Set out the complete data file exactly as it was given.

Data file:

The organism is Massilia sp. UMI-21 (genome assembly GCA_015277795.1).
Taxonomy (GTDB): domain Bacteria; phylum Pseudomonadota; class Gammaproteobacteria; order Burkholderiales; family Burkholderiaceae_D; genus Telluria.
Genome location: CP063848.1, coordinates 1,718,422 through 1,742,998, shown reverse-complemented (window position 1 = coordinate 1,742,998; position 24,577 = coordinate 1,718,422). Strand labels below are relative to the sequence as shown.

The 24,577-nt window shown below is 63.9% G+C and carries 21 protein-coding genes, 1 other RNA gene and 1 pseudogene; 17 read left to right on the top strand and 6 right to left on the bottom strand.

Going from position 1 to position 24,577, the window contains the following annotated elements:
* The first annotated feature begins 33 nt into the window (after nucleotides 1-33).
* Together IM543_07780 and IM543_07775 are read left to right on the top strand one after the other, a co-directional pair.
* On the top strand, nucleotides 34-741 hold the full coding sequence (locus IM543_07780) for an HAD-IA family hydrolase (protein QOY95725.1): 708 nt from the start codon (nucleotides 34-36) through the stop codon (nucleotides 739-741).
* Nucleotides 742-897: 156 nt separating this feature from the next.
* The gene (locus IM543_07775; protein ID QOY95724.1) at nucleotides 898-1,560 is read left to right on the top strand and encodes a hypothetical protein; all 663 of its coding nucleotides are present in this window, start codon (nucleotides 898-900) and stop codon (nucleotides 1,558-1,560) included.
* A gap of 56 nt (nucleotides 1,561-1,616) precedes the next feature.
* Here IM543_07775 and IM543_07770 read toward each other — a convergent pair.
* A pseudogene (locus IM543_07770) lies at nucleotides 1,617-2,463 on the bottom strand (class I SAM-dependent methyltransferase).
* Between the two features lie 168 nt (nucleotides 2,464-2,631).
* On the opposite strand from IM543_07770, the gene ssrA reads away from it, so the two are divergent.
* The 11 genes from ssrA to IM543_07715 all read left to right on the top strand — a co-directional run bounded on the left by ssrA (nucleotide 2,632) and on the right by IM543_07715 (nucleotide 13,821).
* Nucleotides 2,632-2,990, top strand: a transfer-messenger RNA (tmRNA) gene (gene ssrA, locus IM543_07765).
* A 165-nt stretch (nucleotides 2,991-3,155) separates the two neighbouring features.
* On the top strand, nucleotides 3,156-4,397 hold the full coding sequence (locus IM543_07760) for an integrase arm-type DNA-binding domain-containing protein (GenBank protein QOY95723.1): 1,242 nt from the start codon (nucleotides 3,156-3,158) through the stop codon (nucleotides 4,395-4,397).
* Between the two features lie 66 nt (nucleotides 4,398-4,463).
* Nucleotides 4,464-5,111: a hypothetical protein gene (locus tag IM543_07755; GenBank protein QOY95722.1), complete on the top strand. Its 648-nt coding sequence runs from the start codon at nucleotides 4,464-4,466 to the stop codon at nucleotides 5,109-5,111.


The organism is Massilia sp. UMI-21 (genome assembly GCA_015277795.1).
Taxonomy (GTDB): domain Bacteria; phylum Pseudomonadota; class Gammaproteobacteria; order Burkholderiales; family Burkholderiaceae_D; genus Telluria.
Genome location: CP063848.1, coordinates 1,718,422 through 1,742,998, shown reverse-complemented (window position 1 = coordinate 1,742,998; position 24,577 = coordinate 1,718,422). Strand labels below are relative to the sequence as shown.

The 24,577-nt window shown below is 63.9% G+C and carries 21 protein-coding genes, 1 other RNA gene and 1 pseudogene; 17 read left to right on the top strand and 6 right to left on the bottom strand.

Going from position 1 to position 24,577, the window contains the following annotated elements:
* The first annotated feature begins 33 nt into the window (after nucleotides 1-33).
* Together IM543_07780 and IM543_07775 are read left to right on the top strand one after the other, a co-directional pair.
* On the top strand, nucleotides 34-741 hold the full coding sequence (locus IM543_07780) for an HAD-IA family hydrolase (protein QOY95725.1): 708 nt from the start codon (nucleotides 34-36) through the stop codon (nucleotides 739-741).
* Nucleotides 742-897: 156 nt separating this feature from the next.
* The gene (locus IM543_07775; protein ID QOY95724.1) at nucleotides 898-1,560 is read left to right on the top strand and encodes a hypothetical protein; all 663 of its coding nucleotides are present in this window, start codon (nucleotides 898-900) and stop codon (nucleotides 1,558-1,560) included.
* A gap of 56 nt (nucleotides 1,561-1,616) precedes the next feature.
* Here IM543_07775 and IM543_07770 read toward each other — a convergent pair.
* A pseudogene (locus IM543_07770) lies at nucleotides 1,617-2,463 on the bottom strand (class I SAM-dependent methyltransferase).
* Between the two features lie 168 nt (nucleotides 2,464-2,631).
* On the opposite strand from IM543_07770, the gene ssrA reads away from it, so the two are divergent.
* The 11 genes from ssrA to IM543_07715 all read left to right on the top strand — a co-directional run bounded on the left by ssrA (nucleotide 2,632) and on the right by IM543_07715 (nucleotide 13,821).
* Nucleotides 2,632-2,990, top strand: a transfer-messenger RNA (tmRNA) gene (gene ssrA, locus IM543_07765).
* A 165-nt stretch (nucleotides 2,991-3,155) separates the two neighbouring features.
* On the top strand, nucleotides 3,156-4,397 hold the full coding sequence (locus IM543_07760) for an integrase arm-type DNA-binding domain-containing protein (GenBank protein QOY95723.1): 1,242 nt from the start codon (nucleotides 3,156-3,158) through the stop codon (nucleotides 4,395-4,397).
* Between the two features lie 66 nt (nucleotides 4,398-4,463).
* Nucleotides 4,464-5,111: a hypothetical protein gene (locus tag IM543_07755; GenBank protein QOY95722.1), complete on the top strand. Its 648-nt coding sequence runs from the start codon at nucleotides 4,464-4,466 to the stop codon at nucleotides 5,109-5,111.